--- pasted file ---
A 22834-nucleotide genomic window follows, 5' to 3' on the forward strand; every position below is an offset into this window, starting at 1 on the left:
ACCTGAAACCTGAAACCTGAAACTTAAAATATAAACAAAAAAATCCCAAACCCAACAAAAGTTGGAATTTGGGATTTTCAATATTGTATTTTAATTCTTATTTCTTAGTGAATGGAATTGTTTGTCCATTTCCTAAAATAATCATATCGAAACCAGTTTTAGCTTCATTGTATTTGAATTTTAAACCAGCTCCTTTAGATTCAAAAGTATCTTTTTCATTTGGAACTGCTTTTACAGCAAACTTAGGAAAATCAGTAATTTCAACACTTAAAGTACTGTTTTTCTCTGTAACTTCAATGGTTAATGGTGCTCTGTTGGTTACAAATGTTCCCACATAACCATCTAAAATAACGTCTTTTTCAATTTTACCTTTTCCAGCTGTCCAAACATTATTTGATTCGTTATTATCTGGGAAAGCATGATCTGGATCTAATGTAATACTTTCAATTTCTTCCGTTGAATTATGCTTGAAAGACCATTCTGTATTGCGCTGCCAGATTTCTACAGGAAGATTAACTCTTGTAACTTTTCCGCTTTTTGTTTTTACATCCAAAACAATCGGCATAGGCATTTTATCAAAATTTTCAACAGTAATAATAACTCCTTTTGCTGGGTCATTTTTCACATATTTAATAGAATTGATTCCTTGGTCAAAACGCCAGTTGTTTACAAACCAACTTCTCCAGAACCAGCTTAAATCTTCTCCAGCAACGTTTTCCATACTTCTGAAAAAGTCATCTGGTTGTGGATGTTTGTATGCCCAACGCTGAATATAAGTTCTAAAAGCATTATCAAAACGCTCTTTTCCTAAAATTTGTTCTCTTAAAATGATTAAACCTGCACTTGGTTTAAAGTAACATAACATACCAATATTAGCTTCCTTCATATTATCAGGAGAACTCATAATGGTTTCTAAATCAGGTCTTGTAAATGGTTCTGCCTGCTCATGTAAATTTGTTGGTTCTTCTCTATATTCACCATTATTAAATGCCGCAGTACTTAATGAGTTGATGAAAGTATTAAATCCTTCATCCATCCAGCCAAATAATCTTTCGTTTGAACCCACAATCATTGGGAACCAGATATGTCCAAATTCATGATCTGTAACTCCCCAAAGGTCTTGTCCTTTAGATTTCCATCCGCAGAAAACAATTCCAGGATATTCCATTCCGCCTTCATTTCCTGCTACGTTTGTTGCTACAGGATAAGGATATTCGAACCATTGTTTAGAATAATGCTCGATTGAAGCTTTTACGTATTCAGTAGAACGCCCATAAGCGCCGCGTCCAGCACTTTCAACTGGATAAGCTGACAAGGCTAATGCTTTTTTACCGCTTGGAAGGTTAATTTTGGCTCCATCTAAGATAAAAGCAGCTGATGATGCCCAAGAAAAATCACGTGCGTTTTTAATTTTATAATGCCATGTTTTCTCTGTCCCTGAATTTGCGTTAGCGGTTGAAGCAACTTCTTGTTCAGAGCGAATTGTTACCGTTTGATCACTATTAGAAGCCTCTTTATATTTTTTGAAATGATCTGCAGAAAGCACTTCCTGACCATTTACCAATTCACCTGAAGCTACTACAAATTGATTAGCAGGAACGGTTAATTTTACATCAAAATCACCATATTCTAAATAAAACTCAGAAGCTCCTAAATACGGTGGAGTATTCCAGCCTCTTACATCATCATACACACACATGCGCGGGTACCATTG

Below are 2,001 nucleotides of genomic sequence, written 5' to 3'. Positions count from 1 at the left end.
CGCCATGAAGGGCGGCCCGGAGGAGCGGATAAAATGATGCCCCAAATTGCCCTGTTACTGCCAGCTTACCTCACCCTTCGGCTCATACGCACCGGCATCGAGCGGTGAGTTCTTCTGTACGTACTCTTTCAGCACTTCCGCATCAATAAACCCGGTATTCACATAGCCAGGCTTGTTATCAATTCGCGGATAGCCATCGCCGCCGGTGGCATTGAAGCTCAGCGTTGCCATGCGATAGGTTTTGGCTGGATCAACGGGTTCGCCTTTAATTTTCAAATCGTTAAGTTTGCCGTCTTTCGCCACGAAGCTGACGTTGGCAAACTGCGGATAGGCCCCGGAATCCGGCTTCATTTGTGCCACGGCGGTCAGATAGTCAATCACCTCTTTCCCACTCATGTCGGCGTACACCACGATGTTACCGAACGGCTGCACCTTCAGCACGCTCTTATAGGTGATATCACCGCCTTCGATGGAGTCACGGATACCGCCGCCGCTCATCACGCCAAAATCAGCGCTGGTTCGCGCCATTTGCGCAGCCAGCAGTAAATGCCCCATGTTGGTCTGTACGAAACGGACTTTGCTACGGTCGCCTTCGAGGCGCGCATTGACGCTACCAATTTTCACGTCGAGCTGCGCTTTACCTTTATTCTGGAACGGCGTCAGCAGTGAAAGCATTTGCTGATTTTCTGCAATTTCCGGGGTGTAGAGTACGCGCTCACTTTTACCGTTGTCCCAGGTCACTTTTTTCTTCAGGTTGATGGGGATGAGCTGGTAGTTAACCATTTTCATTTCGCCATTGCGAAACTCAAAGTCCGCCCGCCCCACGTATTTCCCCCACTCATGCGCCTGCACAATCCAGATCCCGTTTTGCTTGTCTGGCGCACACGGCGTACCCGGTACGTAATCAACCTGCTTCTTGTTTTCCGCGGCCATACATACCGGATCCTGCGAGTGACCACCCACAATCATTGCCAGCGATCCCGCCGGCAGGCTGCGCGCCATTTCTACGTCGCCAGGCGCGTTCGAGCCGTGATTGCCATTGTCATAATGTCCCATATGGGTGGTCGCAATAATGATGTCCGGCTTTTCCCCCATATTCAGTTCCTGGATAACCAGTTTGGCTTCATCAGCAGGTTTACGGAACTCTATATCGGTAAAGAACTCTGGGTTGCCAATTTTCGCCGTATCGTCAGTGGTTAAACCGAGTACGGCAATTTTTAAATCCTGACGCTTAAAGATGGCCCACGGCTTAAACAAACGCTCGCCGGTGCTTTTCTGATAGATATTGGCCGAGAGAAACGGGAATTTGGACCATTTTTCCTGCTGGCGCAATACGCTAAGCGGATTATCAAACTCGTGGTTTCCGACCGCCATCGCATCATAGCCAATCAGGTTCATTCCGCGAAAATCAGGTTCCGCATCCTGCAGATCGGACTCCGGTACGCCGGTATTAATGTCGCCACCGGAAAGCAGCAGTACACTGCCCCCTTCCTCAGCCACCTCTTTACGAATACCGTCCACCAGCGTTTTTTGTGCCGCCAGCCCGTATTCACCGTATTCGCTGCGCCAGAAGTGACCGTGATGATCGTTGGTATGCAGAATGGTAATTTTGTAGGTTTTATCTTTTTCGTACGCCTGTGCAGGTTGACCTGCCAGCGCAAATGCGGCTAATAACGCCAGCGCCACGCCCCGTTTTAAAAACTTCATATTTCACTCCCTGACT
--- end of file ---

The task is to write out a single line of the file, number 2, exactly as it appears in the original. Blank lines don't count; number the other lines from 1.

ACCTGAAACCTGAAACCTGAAACTTAAAATATAAACAAAAAAATCCCAAACCCAACAAAAGTTGGAATTTGGGATTTTCAATATTGTATTTTAATTCTTATTTCTTAGTGAATGGAATTGTTTGTCCATTTCCTAAAATAATCATATCGAAACCAGTTTTAGCTTCATTGTATTTGAATTTTAAACCAGCTCCTTTAGATTCAAAAGTATCTTTTTCATTTGGAACTGCTTTTACAGCAAACTTAGGAAAATCAGTAATTTCAACACTTAAAGTACTGTTTTTCTCTGTAACTTCAATGGTTAATGGTGCTCTGTTGGTTACAAATGTTCCCACATAACCATCTAAAATAACGTCTTTTTCAATTTTACCTTTTCCAGCTGTCCAAACATTATTTGATTCGTTATTATCTGGGAAAGCATGATCTGGATCTAATGTAATACTTTCAATTTCTTCCGTTGAATTATGCTTGAAAGACCATTCTGTATTGCGCTGCCAGATTTCTACAGGAAGATTAACTCTTGTAACTTTTCCGCTTTTTGTTTTTACATCCAAAACAATCGGCATAGGCATTTTATCAAAATTTTCAACAGTAATAATAACTCCTTTTGCTGGGTCATTTTTCACATATTTAATAGAATTGATTCCTTGGTCAAAACGCCAGTTGTTTACAAACCAACTTCTCCAGAACCAGCTTAAATCTTCTCCAGCAACGTTTTCCATACTTCTGAAAAAGTCATCTGGTTGTGGATGTTTGTATGCCCAACGCTGAATATAAGTTCTAAAAGCATTATCAAAACGCTCTTTTCCTAAAATTTGTTCTCTTAAAATGATTAAACCTGCACTTGGTTTAAAGTAACATAACATACCAATATTAGCTTCCTTCATATTATCAGGAGAACTCATAATGGTTTCTAAATCAGGTCTTGTAAATGGTTCTGCCTGCTCATGTAAATTTGTTGGTTCTTCTCTATATTCACCATTATTAAATGCCGCAGTACTTAATGAGTTGATGAAAGTATTAAATCCTTCATCCATCCAGCCAAATAATCTTTCGTTTGAACCCACAATCATTGGGAACCAGATATGTCCAAATTCATGATCTGTAACTCCCCAAAGGTCTTGTCCTTTAGATTTCCATCCGCAGAAAACAATTCCAGGATATTCCATTCCGCCTTCATTTCCTGCTACGTTTGTTGCTACAGGATAAGGATATTCGAACCATTGTTTAGAATAATGCTCGATTGAAGCTTTTACGTATTCAGTAGAACGCCCATAAGCGCCGCGTCCAGCACTTTCAACTGGATAAGCTGACAAGGCTAATGCTTTTTTACCGCTTGGAAGGTTAATTTTGGCTCCATCTAAGATAAAAGCAGCTGATGATGCCCAAGAAAAATCACGTGCGTTTTTAATTTTATAATGCCATGTTTTCTCTGTCCCTGAATTTGCGTTAGCGGTTGAAGCAACTTCTTGTTCAGAGCGAATTGTTACCGTTTGATCACTATTAGAAGCCTCTTTATATTTTTTGAAATGATCTGCAGAAAGCACTTCCTGACCATTTACCAATTCACCTGAAGCTACTACAAATTGATTAGCAGGAACGGTTAATTTTACATCAAAATCACCATATTCTAAATAAAACTCAGAAGCTCCTAAATACGGTGGAGTATTCCAGCCTCTTACATCATCATACACACACATGCGCGGGTACCATTG